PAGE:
bellaweb2Halloween is almost here, followed by Thanksgiving next month and then (dare we say it?) Christmas! While many people find joy in the holiday season, for those trying to lose weight it can be the most miserable time of the year. Fortunately, it is possible to stay dedicated to your diet while surrounded by unhealthy food.

Colin Christopher, author of Success Through Manipulation, provides a few great tips on staying healthy in the face of tempting sweets and foods: 

  • Don’t skip meals this holiday season: Some people skip meals thinking they will be able to consume more goodies at Halloween, more turkey and stuffing at Thanksgiving and more of Christmas dinner.  This will guarantee your failure as it leads to increased hunger, binge eating and depriving your body of necessary calories to convert to energy.
  •  There’s no such thing as eating healthy now to balance out bad meals later: Many people think living on salads and fruit now gives them permission to indulge in whatever they want later.  If you’re trying to lose weight and eat right, salads and fruit are a good choice, but stuffing yourself full of mashed potatoes and pumpkin pie later on will still bring plenty of negative consequences. 
  • Have a plan: Bad food choices are going to be in abundance this time of year.  Have a plan in place so you don’t succumb to these negative choices.  Choose healthier options, drink plenty of water which is good for you and will fill you up, and stop eating when your body feels satisfied. 
  • Don’t compare yourself to others: Just because Aunt Mildred shows up to Thanksgiving dinner and she’s 100 pounds heavier than you, doesn’t give you permission to go on an eating spree.   
  • You are responsible: If you gain five pounds at Thanksgiving, it’s your fault.  Stop blaming the holiday, the Halloween candy, the turkey or the pumpkin pie.  It’s very possible to control what you eat this time of year but it’s ultimately your responsibility. 
  • Learn to say no: When Aunt Mildred insists that you try her world famous pecan pie, politely decline.  Explain to her that you are on a diet and very serious about getting healthy.  She will understand. Same goes for the kids or the neighbors with candy on Halloween.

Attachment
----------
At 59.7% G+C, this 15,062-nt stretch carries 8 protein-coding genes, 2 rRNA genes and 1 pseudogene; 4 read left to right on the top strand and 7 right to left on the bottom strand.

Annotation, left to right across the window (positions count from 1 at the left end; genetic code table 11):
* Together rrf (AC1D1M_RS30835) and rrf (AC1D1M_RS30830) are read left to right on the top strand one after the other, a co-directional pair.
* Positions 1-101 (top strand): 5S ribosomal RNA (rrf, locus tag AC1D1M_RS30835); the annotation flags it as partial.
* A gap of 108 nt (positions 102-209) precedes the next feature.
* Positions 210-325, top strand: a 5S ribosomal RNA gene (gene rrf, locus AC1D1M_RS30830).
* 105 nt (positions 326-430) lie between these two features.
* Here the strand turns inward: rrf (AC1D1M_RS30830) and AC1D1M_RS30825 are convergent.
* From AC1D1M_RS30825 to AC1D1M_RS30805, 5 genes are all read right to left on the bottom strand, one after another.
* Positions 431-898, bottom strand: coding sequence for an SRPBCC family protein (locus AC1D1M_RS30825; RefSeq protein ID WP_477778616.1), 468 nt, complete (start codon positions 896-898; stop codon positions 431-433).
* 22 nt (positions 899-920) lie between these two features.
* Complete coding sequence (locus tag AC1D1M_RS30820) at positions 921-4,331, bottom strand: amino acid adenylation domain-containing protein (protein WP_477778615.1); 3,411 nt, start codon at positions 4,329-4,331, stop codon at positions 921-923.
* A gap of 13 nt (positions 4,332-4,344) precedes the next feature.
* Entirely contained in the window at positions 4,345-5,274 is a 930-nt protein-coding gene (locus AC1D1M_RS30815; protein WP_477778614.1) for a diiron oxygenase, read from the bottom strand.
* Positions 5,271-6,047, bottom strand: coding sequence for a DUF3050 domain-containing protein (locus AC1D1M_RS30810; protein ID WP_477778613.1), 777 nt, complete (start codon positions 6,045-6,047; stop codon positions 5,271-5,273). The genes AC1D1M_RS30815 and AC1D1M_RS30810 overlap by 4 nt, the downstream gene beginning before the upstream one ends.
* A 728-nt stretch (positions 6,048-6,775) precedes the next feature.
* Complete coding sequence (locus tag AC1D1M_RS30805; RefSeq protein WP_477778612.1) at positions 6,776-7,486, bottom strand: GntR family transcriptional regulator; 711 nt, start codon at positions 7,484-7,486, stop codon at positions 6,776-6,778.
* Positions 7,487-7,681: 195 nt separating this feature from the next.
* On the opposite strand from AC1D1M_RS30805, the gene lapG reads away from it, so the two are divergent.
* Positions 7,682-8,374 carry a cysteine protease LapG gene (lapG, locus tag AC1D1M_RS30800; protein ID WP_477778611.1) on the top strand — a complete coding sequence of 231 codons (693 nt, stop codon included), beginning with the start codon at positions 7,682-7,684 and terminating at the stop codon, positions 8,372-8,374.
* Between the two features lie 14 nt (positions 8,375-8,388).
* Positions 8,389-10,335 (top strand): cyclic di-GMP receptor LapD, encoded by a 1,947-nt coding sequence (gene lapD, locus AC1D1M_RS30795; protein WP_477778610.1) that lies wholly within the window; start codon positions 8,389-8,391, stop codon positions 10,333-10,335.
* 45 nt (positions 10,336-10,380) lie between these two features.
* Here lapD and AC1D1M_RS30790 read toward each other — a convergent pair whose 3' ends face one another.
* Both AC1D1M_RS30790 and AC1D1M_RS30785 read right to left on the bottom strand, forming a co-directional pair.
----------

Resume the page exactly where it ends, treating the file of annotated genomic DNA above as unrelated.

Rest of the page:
• Exercise doesn’t give you the right to eat poorly: Many people think they can go for a long bike ride or hit the gym a few times during the holidays so they can indulge in the holiday feast.  Working out and exercise is great, but it’s never a pass to load up on bad food at the holidays. 
  • Let your clothes be a reminder: Don’t wear something that fits loosely and hides any excess fat.  Wear something that just fits your body and may not be the most flattering.  Let this be a reminder when you grab for that dessert, second serving or the Halloween bowl. This is also a great way to reinforce the idea in your subconscious mind that it’s time to get healthy. 
  • Traveling for the holidays is no excuse: A lot of patients tell me they indulged in fast food or a bag of chips because it was the only option at the airport.  When traveling, pack a healthy meal before you board your flight or hit the road this holiday season.   
  • Dig deep: Whether the temptation is Halloween candy, Thanksgiving pies or other holiday season food, dig deep and ask yourself how bad you want to see results.  If you really commit to the process, you can lose weight and get healthy – even at the holidays.  Being partially committed never works. 

Article contributed by Colin Christopher

No Tricks Here!

Treat guests to a hair-raising Halloween experience

Whether prepping for trick-or-treaters or hosting a party fit for Frankenstein, turning your home into a haunted house can be fun and easy. With these tips, before you know it, your home will be transformed into the spookiest house on the block.